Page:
What the pandemic reveals about temporary permanence

By Cece King | Jun 25, 2020

I keep getting asked: “How does living in Camden compare to New York City? It must be a huge change.” Questions like this one imply drama, so you’re supposed to have something exciting to say in response. The truth is, I’m as comfortable here as anywhere else I’ve lived or visited for more than a month. When we travel for extended periods of time, as opposed to short touristic vacations, we are amenable to new ways of being and thinking, because we expect to need to be. Living in a pandemic requires a similar mindset.

Tourists experience other cultures like an audience consuming a Broadway show. This is how I experienced Camden before the plague. Growing up, I spent a week here every other summer or so. When I was little, my aunt took us to the Smiling Cow and it was tradition to boil lobsters and serve them with French and Brawn’s broccoli salad. These once-a-summer rituals made Camden feel like my secret corner of the world. Now, the broccoli salad is a regular in our fridge and Maine is much more than lobster and Whoopie pies.

As much as I’m no longer a tourist, I’m also not a local. Expat or traveler feels more appropriate. If tourists comprise an audience, expats and travelers are an orchestra, not quite in the play but close enough to form relationships with the cast so the actors become people, not their characters. After our requisite two-week quarantine, my sister and I got jobs in town and have been adapting to the rhythms of this community. As mundane as that sounds, my experience has been exciting. If I told you I spent the last months roaming the streets of a quaint, seaside town with pretty architecture you may assume I was talking about Antibes in France or Cadaqués in Spain, but the reality would be our very own Camden.

Travel writer Pico Iyer observed, “we are optimists abroad as readily as pessimists as home.” I am not on vacation, nor am I home, so my frame of mind falls somewhere in between Iyer’s binary. On vacation, the clock is always running out, so there’s rarely enough time to understand what is real versus constructed for tourists. At home, the illusion of permanence means we’re often too jaded to explore. I now know Camden better than most neighborhoods across the City’s five boroughs. If I can travel in my hometown and set up home in a place that was once a vacation spot, it’s our attitudes towards places that define how exciting they feel and not the places themselves.

The idea of putting down roots in a specific, unmoving location hasn’t always made sense to me, and even less so during a pandemic. Right now my friends and family are scattered among Hong Kong, South Korea, Paris, Boston, Burlington, New York, Nantucket… You name it, they’re there, and with them are my proverbial roots. Of course, I’m currently living with my parents and sister, and if there was a cliched metaphor for something deeper than roots, that’s what our family would be. My point is, we construct the idea of “permanence” to make ourselves feel secure.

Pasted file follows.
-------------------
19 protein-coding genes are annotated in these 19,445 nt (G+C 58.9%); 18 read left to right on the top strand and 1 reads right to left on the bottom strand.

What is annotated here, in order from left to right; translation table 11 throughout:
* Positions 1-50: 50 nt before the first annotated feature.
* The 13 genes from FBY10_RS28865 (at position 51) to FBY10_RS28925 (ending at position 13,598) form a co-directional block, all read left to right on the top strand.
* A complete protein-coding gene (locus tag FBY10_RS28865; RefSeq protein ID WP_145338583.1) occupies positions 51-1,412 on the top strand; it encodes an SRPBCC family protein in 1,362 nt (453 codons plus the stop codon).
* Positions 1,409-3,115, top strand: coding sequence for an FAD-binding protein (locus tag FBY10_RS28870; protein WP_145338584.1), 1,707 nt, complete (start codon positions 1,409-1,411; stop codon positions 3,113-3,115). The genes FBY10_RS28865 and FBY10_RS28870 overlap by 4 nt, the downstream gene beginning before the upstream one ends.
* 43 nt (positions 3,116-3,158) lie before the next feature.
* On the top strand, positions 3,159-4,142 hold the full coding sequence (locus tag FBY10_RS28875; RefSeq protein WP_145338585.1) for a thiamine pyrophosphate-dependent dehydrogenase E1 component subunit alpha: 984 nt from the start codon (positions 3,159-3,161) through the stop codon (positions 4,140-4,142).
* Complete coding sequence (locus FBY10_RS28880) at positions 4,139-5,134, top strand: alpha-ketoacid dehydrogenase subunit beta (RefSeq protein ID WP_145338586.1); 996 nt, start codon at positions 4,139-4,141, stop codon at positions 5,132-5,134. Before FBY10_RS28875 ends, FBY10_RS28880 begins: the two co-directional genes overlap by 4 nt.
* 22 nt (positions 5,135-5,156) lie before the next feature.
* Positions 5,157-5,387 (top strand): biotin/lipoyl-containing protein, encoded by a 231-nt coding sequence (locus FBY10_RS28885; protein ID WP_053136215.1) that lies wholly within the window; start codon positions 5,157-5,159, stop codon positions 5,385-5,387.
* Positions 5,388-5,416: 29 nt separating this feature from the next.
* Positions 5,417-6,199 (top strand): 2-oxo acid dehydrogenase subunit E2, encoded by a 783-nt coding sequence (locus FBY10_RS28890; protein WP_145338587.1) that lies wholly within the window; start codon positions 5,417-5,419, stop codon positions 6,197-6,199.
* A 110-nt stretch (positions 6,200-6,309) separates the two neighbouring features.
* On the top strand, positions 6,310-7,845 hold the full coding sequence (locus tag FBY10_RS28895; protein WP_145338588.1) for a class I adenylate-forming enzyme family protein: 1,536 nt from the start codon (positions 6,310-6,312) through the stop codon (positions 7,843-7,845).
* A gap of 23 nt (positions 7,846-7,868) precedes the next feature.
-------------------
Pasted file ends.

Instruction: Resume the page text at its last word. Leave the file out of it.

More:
My “permanent” bedroom is in the City, but in 2020, I’ve spent more nights in my college dorm and in my borrowed bed in Camden than at home. In New York, my room is bright and colorful and my paintings hang alongside a vintage poster and my postcard collection. In Camden, my borrowed bedroom has simple furniture, a white bedspread, and two photographs of loons. While I have nothing against the loons, they clearly deviate from my personal decor preferences. Our stuff may represent us, but we aren’t the culmination of our accumulation. The same thing goes for where we reside, whether by choice or circumstance. I may have grown up in Manhattan, and as much as that island has shaped who I am, it also hasn’t.

There is no clear timeframe for how long our lives will revolve around COVID-19. I’m not sure when I will return to New York or go back to campus to resume my education. So, for the first time in my life, the illusion of permanence can’t apply. However, if we consider mom-and-pop shops going in and out of business or building over parks and demolishing buildings to build new ones as the natural evolution of cities and towns, what about those spaces is permanent even in normal times? Nothing is new aside from my perception of what it means to live somewhere.

By this point you have probably gleaned that I am part of the hordes of city dwellers who flocked every which way out of those congested spaces and I am incredibly grateful to my aunt and uncle for lending us their house. It’s ironic that the best way to handle a pandemic that has impeded travel is to adopt a traveler’s mentality. Because of that, transitions that seem scary become fun. And that’s my long-winded explanation for why I don’t have a more interesting answer to “How does living in Camden compare to New York City?”

Cece King is studying geography, Middle Eastern Studies and Spanish at Dartmouth College. She also attended The School for Ethics and Global Leadership in Washington, DC, and was a contributing writer with Straus News publications in New York. She is writing for The Camden Herald and Maine Women magazine this summer.

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